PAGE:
The production is spacey and muted, with an ambient chorale backing up Baekhyun as he belts out the chorus. Even though I don’t think it’s up to Malone’s usual standards, at the very least he utilizes Baekhyun’s voice well. Amazingly, Beenzino somehow manages to deliver his verse in a way that is both rapid and drawling at the same time, with each word threatening to stumble over the subsequent one. Intentionally or not, it only adds to the idea of intoxication, bad decisions as well as the indulging of their baser instincts. Overall, a great track.
Drive it like a stolen car
Don’t mind if I get hurt today with you
Don’t worry, no one knows
Climb the black van
No fodder for the paparazzi
If you can get over the fact that Baekhyun is singing about a whole lot of nothing, “Betcha” is in the running to be the best track of the album. If I hadn’t known which track track Cha Cha Malone had produced beforehand, I would have assumed he had a hand behind “Betcha”, but no: it’s produced by The Stereotypes and Kenzie. On one hand, it’s easily the catchiest song on City Lights, with an instrumental that sounds like it was a scrapped first take on Crush’s “Oasis”: the bouncy synths, the sunny blips, and when the overused stock chants start being used on the chorus’s foreground, you realize there’s no way the similarities were unintentional. As is the usual with Kenzie’s songwriting, “Betcha” effortlessly sticks in your mind. On the other hand, that’s not a difficult thing to do when you throw petty limitations like readability out of the window. Even though it’s undoubtedly catchy, the melody comes off half-hearted, and the lyrics are asinine, even with Baekhyun’s vocal flourishes near the end.
It gets worse with “Ice Queen”. With a melody weaker than yesterday’s tea, and an instrumental that’s as woozy and ebbing as the wave pool in a water park, Baekhyun is drowning, and doesn’t make any move to stop it until it nears the end, when he briefly resurfaces for a few vocal runs in a desperate bid to stay in our minds. It fails. It’s aggressively unmemorable, and only the feverish, wonderfully descriptive lyrics prevent this song from being a complete travesty.
Half seen, half grasped in the smoke
It slips away, fades away
Day or night, into your heart
I Fall in love I fall in love…
Fortunately, City Lights has the good sense to finish well with “Diamond”, easily the best track of the lot. Composed by Colde, this song has Baekhyun firmly in his element: playful, groovy, taking to singing in the pocket like a fish to water. His flow is ever-changing, the adlibs here and there serve to liven up the track some more, the percussive elements shift to suit the delivery of his lyrics, the punchiness of the synths during the bridge are poppy and fresh, and the layering of his vocals in the later choruses is just smashing, fantastic stuff. Even with a chorus that’s not as dynamic as I would have liked, the difference between “Diamond” and the other tracks with weak choruses is that on “Diamond”, Baekhyun is able to successfully use such plainness as a canvas for his own vocal interpretation. It’s excellent stuff.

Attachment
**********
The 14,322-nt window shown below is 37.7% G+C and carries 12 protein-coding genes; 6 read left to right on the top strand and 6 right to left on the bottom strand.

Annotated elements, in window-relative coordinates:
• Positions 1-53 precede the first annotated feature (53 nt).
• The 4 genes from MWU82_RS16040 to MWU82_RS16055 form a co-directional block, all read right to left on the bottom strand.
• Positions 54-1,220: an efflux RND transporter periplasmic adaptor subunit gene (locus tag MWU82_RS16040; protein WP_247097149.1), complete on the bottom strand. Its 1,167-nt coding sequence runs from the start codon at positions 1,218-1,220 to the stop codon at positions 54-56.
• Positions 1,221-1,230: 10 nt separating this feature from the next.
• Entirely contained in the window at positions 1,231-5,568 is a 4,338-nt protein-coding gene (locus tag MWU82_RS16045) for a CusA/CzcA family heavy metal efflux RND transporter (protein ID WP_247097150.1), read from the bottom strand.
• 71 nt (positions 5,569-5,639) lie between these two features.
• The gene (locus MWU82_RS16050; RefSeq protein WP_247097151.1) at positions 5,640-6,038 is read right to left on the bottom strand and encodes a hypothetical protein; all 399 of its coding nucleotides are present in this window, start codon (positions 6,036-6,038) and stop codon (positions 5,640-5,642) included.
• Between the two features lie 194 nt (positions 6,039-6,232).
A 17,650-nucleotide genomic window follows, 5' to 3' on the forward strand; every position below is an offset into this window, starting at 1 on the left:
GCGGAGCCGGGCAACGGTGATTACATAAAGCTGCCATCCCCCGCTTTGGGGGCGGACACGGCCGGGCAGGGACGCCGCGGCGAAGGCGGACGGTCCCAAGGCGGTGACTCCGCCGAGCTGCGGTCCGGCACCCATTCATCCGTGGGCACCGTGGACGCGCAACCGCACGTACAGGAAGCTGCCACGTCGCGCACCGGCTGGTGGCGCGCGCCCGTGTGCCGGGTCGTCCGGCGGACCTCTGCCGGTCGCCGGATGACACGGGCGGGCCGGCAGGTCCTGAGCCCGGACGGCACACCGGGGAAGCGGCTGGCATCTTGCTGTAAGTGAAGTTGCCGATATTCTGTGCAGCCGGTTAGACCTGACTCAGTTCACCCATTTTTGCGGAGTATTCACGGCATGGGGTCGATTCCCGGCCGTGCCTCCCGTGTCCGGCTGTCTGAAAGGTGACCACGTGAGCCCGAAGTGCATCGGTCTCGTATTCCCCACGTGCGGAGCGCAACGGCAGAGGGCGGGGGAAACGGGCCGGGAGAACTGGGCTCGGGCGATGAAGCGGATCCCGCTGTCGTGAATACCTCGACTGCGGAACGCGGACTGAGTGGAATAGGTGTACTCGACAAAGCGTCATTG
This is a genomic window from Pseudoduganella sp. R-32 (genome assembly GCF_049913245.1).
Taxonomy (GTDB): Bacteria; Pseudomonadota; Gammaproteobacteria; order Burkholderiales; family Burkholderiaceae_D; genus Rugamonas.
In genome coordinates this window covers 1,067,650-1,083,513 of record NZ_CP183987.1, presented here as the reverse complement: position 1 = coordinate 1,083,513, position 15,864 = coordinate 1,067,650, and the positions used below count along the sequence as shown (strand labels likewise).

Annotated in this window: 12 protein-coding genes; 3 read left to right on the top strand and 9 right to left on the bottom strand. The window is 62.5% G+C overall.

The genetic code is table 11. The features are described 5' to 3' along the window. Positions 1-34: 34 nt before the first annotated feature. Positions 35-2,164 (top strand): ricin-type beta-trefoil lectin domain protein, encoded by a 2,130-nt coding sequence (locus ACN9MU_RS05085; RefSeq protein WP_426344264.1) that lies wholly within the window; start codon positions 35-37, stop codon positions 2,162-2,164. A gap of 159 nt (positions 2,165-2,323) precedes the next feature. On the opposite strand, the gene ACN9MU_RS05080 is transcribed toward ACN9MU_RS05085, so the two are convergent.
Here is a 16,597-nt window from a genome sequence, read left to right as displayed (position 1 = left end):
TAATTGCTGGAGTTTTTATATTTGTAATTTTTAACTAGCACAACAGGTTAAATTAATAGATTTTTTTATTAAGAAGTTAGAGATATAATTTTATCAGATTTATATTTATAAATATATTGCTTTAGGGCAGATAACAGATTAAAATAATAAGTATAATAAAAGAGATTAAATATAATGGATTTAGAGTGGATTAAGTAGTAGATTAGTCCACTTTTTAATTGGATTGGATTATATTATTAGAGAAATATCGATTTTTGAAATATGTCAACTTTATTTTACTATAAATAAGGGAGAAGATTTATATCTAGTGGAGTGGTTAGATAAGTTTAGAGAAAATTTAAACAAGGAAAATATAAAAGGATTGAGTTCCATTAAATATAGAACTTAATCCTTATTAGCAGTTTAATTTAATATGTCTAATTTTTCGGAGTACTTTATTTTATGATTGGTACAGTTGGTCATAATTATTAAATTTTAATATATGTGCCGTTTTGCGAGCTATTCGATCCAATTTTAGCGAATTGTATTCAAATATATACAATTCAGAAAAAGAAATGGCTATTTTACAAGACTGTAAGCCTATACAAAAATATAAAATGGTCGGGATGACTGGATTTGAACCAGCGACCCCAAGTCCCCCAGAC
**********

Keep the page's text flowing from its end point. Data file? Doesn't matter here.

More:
The biggest compliment I can pay to Baekhyun’s City Lights is that in the ever-growing R&B soundscape created by his contemporaries – Colde, jiwoo, Rad Museum, and maybe even Jay Park – the mini-album settles well like a Bokeh photo held up against the Seoul skyline at night. The problem is, it doesn’t do enough, and it’s just not good enough to stand out amongst his contemporaries. Barring some stellar moments, like “Diamond”, City Lights is merely boilerplate and adequate at its core. It certainly tries with each track, but the flaws are evident throughout, with the weak choruses and occasional over-production (“Psycho” and “Ice Queen”).
One gets the sense that SM Entertainment is just shooting in the dark finding a way to utilize Baekhyun’s vocal potential in an R&B setting, and has yet to find what makes him click. I hope he comes back soon with a renewed effort while he still has the public’s attention, because unlike the man himself, City Lights is nothing special, and in retrospect, maybe even a ballad album would have been better.
Boring, but better.